Brother Bennion started a conversation with one of the boat men there at the ramp. He talked him into taking us out on his boat, if we paid for the gas. So - I went trolling with no tip on my pole. John caught a Rainbow Runner, and so did I. They are also called Hawaian Salmon. It was about 20 inches long and maybe 2-3 pounds. It was skinnier than the Trevally. I ended up giving mine to the boat man, who happened to be one of the Chiefs out on the island across from the boat ramp. I also caught a Bonita that I let John keep. On top of everything else, I forgot to bring my sun screen that day. Even though we were only out for about three hours, I got fried. Luckily I had my hat on to keep my head from getting burned. Aloe Vera does wonders and really helped my arms. It was still a fun trip. I forgot to mention that it was Connie Jeanne's birthday. Serves me right!
Below are a couple of other pictures off our balcony.
This last one is looking across and down the lagoon. They are building some more huts for tourists.
The past two weeks have been full of incredible conference sessions. First we had the Port Vila District Conference. It was very well attended. On Friday, they held the Port Vila District mission conference. The Elders and Sisters had it well organized. The topics were timely. We were glad to be included. On Saturday a priesthood session was held while all of the auxillary organizations met. There were some emotional talks. Pres. and Sister Brewer spoke as well. Actually, they taught. They are both former teachers and do an excellent job of teaching and holding the congregation on track. In fact, I think that my friend, Sister Brewer, is a masterr teacher. After the breakout groups, we had the first general session of the District Conference. On Sunday, the second session was held. The theme of the conference was chastity, fidelity, and faith. These are good people. They want to do things in Heavenly Father's way. They need instruction and guidance. It is hard for them to give up their old customs and traditions. No one wants them to be Americanized or westerized. They just need to adopt our Father in Heaven's plan for each of us.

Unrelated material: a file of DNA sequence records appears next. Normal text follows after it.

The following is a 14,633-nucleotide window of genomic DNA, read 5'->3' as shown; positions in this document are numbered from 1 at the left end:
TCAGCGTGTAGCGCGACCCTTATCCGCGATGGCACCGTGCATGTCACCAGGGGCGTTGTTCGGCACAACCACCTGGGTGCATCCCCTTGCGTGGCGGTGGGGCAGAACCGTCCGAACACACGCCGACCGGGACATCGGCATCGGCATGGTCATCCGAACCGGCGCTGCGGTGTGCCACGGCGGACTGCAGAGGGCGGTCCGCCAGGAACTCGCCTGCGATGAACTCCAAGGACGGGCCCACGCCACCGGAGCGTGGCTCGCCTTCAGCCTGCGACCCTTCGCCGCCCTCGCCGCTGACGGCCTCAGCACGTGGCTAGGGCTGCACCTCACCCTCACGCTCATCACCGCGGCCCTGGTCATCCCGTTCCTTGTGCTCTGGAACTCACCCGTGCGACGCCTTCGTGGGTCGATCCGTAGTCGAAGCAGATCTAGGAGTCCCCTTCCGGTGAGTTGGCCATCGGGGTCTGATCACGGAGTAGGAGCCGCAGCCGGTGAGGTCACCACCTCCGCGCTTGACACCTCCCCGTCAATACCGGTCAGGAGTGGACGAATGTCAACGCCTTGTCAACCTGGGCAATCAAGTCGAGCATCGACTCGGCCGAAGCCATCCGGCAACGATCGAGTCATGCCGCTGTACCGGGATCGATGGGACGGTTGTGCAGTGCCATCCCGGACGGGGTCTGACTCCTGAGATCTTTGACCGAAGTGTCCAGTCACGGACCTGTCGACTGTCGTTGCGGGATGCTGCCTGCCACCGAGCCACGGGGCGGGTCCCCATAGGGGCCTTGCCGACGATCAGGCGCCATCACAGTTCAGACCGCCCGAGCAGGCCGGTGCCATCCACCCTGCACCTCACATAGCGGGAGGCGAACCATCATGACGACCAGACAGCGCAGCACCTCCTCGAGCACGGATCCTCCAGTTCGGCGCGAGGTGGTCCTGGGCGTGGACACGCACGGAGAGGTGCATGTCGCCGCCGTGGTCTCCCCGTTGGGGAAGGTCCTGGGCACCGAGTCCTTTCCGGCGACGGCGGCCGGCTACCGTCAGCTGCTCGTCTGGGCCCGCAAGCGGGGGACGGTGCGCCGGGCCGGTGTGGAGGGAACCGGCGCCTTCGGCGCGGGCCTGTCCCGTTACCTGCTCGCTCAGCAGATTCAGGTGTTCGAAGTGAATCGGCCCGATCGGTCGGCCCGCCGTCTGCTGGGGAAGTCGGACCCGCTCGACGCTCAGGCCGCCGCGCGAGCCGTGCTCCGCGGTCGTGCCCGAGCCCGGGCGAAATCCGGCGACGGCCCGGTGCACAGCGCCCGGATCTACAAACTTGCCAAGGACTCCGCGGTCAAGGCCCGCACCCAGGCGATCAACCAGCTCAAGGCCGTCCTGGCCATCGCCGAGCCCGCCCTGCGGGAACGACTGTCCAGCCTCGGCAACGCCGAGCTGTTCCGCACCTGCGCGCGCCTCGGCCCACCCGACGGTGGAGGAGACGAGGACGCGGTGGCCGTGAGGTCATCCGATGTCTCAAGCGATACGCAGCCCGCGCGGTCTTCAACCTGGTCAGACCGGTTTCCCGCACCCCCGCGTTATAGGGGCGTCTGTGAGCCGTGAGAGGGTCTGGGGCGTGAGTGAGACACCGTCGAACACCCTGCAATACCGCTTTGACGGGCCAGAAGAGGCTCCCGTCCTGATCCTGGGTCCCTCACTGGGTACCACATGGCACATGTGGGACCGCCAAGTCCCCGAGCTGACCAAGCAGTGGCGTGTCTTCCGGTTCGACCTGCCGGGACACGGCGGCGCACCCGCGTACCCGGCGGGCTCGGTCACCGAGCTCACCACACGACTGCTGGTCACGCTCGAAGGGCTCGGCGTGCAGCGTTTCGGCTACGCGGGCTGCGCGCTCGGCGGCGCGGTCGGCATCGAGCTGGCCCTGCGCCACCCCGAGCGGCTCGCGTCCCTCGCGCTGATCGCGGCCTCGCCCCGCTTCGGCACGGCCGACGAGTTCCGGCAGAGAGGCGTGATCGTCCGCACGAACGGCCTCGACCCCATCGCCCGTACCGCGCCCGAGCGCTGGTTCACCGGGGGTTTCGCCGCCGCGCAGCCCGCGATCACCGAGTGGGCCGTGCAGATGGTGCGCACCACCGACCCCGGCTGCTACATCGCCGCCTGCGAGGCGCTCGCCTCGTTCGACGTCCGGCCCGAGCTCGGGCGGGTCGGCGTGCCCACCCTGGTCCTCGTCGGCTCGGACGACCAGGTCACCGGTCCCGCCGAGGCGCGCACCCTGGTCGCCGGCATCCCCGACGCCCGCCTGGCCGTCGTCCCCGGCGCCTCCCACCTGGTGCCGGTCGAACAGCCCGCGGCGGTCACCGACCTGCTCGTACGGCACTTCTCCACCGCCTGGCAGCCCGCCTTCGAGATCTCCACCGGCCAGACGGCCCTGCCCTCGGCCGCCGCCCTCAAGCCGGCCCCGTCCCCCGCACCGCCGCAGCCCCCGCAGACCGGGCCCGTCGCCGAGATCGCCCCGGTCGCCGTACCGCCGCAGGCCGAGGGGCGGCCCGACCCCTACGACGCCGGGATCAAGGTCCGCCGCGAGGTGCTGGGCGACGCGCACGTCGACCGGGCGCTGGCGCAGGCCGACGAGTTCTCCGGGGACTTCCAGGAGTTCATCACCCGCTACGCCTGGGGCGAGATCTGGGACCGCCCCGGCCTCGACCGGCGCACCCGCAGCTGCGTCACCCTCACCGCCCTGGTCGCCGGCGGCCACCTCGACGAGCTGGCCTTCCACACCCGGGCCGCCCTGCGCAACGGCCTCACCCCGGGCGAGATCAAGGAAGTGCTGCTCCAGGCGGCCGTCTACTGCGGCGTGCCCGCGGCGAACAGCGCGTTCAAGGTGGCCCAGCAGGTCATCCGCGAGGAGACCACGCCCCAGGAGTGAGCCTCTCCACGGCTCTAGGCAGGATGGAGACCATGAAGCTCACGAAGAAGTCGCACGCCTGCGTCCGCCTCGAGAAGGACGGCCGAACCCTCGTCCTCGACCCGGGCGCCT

This is Alista Karlip. He is a national hero here in Vanuatu. He is the striker on the Championship National Soccer team. People cheer him on the streets. Alista is a humble, dedicated member of the church. He is a returned missionary and was recently married in the Fiji Temple. At the district conference, Alista was sustained as the District Executive Secretary. He is also one of our students that is now attending school. He is one of my very favorites!
Then it was world wide General Conference. It was so inspiring to hear many of the same topics discussed by the General Authorities. We especially appreciated Elder Holland, Elder Bednar, Elder Oakes, and the First Presidency. Pres. Monson's talk about obedience and his story about the fire really got the young people's attention. We were able to listen to all of the session on the internet. And - then hear and see them in the branch meetings. We are so grateful for our testimonies of the gospel of Jesus Christ and for this opportunity to serve a mission!!!!!
This is Clyde gingerly walking out into the Coral Sea. The coast is all lava beds and coral. It is very hard to walk even with Teva's on. Clyde was concerned about me walking out there at all. If you fall, you will get cup up fairly badly on the sharp rock. This is right at the Nasama Resort!!!!
I am sitting on an old log on the volcanic beach - there is no natural sand in the area!
Really, really blue starfish - and a sea cucumber. This was one of the smallest that we saw!
Clyde had to check out a local woman fishing from the shore - no pole, just a line!!!
The end of our hour on the beach. The sand here is brought in by the resort. There are totems everywhere in Vanuatu!
Great smile! Beautiful teeth. I must know some really good dentists!!!!